That’s it. No dreams of global conquest or ideological propagation, and most certainly not of the Marxist/Leninist stripe. Of course there is the odd nudge and handshake here and there, but nowhere near the active intervention and cultural assimilation practiced by imperial colonialists. It’s good to be rich and developed, certainly not poor and communist, and the only ask is it’s done the Chinese way.

In our view, China is purely concerned with the integrity of the Greater Chinese realm. While territories that it considers its own need to be reclaimed, it’s amicably transactional with the rest of the world – as were the reclaimed, it’s amicably transactional with the rest of the world – as were the great Chinese dynasties of centuries past. Governing from a distance, if it would ever come to that, would be a (less preferred) means to an end of security, rather than an end in itself.

These dynasties adopted what Western historians subsequently termed a “tributary” system, not so much in the sense of a coercive hierarchy (as one would imagine), but rather a form of “symbolic obeisance”, with one member acknowledging the superior position of another, securing opportunities for peace, investiture and trade, with all members remaining largely autonomous despite paying tribute. This is in contrast to the imagery of top-down sinocentricity conjured up by contemporary narratives.

Pay to play, that’s business as usual. Which is why the Belt and Road initiative, often seen as a new form of “economic colonialism” is something frequently misunderstood. Unlike classic imperial colonialism where a colonial power arrives, subjugates the native population and extracts resources without compensation, the Chinese actually pay up for everything that they buy in a throwback to the imperial days of the Silk Road. And most importantly it opens the inbound taps for a gargantuan population that is severely unfavoured by mother nature in terms of its own natural resources.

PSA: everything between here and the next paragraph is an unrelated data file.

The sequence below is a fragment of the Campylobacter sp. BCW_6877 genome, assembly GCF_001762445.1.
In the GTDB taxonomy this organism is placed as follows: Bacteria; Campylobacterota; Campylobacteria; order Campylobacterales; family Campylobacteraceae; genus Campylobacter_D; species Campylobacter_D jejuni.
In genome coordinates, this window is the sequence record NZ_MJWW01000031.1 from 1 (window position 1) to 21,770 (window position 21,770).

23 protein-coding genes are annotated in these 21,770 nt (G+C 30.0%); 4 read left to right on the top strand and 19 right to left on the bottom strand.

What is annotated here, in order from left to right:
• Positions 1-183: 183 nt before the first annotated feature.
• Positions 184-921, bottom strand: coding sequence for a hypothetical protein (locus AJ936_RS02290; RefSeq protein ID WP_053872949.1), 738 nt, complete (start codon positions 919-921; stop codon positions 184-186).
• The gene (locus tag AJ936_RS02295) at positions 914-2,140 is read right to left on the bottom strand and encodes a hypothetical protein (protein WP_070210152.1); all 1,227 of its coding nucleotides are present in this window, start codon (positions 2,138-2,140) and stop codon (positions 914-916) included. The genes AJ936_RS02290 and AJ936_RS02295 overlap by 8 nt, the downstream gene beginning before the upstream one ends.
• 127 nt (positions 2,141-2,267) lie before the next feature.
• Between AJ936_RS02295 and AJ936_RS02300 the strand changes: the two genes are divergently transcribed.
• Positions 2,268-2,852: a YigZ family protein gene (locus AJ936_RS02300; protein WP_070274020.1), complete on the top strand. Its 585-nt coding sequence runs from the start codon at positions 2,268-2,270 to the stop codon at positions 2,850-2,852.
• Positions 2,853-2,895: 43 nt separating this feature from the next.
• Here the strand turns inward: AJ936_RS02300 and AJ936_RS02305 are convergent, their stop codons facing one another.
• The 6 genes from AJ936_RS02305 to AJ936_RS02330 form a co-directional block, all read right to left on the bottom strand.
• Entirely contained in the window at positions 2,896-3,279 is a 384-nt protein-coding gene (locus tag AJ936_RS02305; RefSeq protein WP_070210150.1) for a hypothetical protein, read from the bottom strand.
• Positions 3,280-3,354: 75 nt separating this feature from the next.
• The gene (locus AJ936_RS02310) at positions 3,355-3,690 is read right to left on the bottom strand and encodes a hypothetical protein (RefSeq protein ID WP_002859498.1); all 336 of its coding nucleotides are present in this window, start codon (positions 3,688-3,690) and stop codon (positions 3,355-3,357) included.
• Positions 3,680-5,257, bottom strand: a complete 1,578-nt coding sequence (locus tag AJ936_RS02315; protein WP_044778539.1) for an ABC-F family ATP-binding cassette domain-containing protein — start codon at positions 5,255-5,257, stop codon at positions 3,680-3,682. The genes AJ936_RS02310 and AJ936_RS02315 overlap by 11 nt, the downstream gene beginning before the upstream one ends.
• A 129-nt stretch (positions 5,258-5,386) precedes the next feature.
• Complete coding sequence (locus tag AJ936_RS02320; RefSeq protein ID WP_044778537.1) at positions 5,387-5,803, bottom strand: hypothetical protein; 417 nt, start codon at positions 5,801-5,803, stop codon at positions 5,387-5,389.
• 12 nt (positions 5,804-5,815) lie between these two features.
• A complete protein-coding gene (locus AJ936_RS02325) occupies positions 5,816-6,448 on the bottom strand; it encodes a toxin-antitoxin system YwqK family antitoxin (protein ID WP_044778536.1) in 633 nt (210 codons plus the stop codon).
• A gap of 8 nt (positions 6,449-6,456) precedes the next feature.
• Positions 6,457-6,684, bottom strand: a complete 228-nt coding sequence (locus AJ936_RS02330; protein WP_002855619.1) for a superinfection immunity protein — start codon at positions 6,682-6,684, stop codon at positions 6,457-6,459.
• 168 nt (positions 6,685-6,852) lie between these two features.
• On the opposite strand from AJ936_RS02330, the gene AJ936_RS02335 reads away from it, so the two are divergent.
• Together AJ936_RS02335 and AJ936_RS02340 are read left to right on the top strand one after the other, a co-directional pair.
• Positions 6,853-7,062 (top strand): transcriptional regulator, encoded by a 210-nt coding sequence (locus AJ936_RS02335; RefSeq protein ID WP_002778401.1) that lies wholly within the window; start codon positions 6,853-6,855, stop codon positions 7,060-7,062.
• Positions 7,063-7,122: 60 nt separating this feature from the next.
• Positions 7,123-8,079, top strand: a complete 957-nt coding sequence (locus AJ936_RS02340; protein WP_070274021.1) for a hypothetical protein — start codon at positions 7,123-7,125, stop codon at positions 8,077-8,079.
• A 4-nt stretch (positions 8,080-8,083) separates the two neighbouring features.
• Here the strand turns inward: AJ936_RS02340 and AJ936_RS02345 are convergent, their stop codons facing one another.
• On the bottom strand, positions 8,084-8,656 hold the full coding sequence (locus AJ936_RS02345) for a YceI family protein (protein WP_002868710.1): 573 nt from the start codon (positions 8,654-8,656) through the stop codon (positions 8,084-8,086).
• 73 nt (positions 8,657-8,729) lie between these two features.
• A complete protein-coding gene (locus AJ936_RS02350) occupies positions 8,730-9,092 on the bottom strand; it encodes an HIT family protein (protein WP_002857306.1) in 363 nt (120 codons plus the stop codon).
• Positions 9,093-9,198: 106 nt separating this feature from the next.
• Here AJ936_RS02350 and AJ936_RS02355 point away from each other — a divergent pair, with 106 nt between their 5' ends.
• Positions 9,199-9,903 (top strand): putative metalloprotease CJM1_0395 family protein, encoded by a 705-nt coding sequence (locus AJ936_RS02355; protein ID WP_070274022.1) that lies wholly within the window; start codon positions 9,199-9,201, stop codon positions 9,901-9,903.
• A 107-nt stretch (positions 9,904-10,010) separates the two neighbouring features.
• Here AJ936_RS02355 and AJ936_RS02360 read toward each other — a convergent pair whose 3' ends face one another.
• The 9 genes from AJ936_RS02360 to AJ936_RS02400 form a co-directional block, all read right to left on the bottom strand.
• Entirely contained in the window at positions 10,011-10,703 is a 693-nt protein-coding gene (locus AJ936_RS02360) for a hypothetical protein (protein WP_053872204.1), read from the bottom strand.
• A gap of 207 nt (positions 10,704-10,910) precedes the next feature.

From the Chinese standpoint, therefore, their dealings in the global sphere are fair game and perfectly reasonable. So why are they being greeted by so much grief when everything has been working so well for so long?

Securing their national interest is China’s top priority, whatever it takes - and we think they mean it quite literally. By that logic, just as Russia found it completely sensible to march their army into Crimea and Eastern Ukraine to protect its own realm in 2014, we wouldn’t find it surprising at all should the PLA enter Hong Kong to “control” the current situation.

Where does the story lead?

Everyone believes they are acting with the unquestionable loyalty to the realm. But to which realm?

It’s all a function of which perspective we take. We’ve written extensively about how narratives matter, and also about how storytelling enables us to disengage the ego and examine situations through the eyes of others.

What we’ve attempted to do is put ourselves in the shoes of each party in this great game that is being drummed up. Because even though we call it #TheGreatGame, its consequences are real. The stories that each side tells itself perpetuate a resulting set of actions that have ramifications all around the world, most visibly in markets.

Our answer to the question is that we honestly don’t know. But as we like to say, there are always multiple paths that a story can take from any given say, there are always multiple paths that a story can take from any given point, and our job is to work out as many of those paths as possible and have a plan for them, using the clues provided to action that plan into place as the story unfolds.

As with everything, there’s the big play, and there’s the small play. Figuring out the right play? That’s something that will need more than one perspective to work out. But hopefully we’ve given you a new perspective to consider.

n.b. Please note that none of our musings above are intended to talk about current economic trends, including the highly topical debate about China’s current economic situation, the leverage in the banking system, the renminbi etc. Of course this is all critical in the above mix but we save that for another time!